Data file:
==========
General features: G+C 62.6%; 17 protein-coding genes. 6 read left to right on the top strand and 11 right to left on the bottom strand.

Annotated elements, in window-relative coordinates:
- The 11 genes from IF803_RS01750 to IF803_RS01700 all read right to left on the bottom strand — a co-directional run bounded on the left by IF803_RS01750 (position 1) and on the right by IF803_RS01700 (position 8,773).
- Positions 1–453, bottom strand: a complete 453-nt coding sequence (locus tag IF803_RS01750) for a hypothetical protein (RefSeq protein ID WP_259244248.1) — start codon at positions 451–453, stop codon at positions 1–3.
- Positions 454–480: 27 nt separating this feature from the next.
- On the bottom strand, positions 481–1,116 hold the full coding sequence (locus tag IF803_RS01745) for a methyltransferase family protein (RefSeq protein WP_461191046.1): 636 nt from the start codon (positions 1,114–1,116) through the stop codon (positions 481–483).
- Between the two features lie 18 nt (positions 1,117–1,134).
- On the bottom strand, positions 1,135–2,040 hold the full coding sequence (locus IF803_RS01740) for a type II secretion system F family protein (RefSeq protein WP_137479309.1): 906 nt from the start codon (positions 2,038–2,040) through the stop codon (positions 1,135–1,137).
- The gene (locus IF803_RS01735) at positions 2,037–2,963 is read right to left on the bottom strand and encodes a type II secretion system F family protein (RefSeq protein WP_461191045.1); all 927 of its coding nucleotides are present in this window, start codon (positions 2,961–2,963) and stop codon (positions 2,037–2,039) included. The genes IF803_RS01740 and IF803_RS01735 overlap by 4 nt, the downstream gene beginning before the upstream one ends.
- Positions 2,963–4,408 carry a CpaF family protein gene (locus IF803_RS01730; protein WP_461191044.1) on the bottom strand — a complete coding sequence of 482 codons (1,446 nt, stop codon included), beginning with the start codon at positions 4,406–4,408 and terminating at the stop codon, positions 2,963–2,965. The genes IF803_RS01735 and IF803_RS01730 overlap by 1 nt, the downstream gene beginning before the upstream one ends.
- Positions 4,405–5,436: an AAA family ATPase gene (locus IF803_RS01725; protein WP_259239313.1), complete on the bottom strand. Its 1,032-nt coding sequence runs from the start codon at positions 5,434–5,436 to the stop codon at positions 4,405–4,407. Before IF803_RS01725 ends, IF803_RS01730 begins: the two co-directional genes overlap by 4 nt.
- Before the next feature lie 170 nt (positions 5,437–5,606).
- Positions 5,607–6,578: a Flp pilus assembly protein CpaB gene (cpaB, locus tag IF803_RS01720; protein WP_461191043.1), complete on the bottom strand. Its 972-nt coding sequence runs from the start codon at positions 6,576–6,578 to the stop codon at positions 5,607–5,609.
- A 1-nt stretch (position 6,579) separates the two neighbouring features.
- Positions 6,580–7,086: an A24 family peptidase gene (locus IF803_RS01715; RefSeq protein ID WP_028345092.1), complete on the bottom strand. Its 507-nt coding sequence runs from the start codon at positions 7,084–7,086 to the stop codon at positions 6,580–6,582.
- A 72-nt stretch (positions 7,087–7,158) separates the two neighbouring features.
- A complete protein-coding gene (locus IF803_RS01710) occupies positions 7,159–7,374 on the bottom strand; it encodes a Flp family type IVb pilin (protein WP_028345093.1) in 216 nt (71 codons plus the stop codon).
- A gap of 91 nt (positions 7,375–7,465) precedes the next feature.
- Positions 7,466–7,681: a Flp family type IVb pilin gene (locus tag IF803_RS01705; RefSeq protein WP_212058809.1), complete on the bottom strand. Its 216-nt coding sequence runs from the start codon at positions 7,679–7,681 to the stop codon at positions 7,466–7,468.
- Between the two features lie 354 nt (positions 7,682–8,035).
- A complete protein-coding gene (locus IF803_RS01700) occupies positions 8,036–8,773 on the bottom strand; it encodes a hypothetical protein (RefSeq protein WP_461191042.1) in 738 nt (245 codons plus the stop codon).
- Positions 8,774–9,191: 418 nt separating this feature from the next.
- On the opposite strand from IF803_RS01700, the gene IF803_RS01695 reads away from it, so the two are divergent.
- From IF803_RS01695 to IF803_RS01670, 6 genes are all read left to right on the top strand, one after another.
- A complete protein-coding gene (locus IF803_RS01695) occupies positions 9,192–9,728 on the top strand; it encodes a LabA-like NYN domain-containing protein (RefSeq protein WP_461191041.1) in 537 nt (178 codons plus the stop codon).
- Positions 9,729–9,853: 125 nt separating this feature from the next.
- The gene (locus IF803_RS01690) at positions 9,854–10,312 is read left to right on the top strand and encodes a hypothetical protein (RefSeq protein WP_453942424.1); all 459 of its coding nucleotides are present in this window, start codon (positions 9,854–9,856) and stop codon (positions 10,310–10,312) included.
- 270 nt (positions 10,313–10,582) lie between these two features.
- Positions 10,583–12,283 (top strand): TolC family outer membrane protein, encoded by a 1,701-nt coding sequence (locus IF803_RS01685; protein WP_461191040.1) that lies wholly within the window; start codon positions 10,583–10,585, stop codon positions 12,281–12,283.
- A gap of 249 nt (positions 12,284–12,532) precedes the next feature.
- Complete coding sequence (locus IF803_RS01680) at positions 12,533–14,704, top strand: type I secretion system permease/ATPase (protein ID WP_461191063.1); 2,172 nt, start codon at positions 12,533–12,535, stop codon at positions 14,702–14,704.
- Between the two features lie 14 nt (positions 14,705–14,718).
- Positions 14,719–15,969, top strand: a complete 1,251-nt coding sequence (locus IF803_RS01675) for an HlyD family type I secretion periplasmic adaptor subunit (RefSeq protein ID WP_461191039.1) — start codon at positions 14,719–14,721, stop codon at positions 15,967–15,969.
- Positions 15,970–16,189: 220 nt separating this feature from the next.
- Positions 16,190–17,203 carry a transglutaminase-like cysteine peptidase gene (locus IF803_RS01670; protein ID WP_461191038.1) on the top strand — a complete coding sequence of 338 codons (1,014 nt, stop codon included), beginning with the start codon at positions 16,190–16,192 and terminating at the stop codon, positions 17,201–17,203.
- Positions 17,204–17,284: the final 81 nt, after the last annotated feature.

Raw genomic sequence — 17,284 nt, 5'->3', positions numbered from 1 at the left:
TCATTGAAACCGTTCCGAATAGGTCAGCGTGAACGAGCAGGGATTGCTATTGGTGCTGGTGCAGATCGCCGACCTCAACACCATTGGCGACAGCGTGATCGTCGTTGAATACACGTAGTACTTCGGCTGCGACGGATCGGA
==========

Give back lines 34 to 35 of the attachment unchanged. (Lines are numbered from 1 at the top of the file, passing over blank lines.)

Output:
- Positions 15,970–16,189: 220 nt separating this feature from the next.
- Positions 16,190–17,203 carry a transglutaminase-like cysteine peptidase gene (locus IF803_RS01670; protein ID WP_461191038.1) on the top strand — a complete coding sequence of 338 codons (1,014 nt, stop codon included), beginning with the start codon at positions 16,190–16,192 and terminating at the stop codon, positions 17,201–17,203.